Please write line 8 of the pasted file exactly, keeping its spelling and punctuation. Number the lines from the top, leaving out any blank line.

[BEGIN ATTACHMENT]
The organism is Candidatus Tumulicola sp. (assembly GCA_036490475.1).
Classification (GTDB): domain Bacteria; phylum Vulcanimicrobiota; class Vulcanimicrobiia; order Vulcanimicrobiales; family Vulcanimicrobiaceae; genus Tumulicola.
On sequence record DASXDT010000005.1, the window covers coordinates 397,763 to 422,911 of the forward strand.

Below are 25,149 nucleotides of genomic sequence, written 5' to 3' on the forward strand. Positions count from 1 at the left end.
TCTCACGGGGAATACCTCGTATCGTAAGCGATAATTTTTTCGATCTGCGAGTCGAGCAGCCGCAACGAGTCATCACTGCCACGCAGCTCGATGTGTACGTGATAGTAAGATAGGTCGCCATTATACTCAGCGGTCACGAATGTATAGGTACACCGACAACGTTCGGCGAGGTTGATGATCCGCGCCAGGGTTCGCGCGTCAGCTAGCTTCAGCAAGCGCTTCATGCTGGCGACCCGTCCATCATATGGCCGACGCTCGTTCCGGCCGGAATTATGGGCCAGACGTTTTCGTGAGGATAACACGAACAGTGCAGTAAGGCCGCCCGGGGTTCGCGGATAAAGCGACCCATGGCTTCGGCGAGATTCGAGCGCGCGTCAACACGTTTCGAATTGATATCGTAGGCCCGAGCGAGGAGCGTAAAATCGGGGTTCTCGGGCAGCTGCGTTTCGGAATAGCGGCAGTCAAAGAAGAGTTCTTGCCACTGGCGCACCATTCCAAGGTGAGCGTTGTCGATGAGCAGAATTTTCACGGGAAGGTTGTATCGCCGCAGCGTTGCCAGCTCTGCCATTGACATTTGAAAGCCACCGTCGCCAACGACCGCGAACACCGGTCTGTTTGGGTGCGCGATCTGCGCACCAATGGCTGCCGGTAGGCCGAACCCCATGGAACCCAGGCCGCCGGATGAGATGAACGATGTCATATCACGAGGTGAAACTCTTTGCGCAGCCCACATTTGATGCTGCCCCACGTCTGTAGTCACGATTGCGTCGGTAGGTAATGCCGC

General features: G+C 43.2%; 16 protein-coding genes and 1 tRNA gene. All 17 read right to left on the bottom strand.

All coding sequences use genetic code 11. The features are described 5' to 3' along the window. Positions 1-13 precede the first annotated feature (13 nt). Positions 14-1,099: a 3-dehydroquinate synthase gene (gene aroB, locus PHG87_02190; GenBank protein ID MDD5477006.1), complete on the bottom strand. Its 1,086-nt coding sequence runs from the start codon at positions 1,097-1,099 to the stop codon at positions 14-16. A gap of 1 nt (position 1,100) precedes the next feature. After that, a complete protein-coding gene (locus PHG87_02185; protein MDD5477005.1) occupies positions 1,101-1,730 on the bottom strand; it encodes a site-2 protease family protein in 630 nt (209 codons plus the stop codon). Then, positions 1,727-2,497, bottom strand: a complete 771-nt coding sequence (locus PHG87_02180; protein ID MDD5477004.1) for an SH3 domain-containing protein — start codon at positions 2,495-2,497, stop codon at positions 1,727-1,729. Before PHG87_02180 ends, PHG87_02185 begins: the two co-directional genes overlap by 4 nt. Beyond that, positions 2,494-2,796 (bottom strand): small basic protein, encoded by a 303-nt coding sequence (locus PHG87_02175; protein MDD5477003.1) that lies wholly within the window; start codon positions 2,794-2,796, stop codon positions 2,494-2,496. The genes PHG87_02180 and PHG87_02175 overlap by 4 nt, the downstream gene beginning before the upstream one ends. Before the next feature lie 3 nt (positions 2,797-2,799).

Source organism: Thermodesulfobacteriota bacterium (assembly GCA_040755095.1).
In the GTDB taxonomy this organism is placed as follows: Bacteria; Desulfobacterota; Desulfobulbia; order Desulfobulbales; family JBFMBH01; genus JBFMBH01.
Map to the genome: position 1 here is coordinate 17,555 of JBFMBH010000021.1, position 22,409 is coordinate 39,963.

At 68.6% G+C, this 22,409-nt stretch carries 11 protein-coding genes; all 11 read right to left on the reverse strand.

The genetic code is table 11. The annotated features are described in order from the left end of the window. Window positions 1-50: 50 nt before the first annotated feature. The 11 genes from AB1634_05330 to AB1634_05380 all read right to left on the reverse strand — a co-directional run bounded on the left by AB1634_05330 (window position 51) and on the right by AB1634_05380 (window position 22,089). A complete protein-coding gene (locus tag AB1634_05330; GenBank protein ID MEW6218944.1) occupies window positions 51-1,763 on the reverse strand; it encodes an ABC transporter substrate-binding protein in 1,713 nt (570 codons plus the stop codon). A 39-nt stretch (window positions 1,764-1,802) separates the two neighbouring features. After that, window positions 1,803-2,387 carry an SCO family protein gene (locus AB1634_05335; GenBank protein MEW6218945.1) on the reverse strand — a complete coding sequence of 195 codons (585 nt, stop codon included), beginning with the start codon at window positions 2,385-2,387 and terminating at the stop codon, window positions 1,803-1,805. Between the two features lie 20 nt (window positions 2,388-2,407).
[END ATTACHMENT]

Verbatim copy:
Source organism: Thermodesulfobacteriota bacterium (assembly GCA_040755095.1).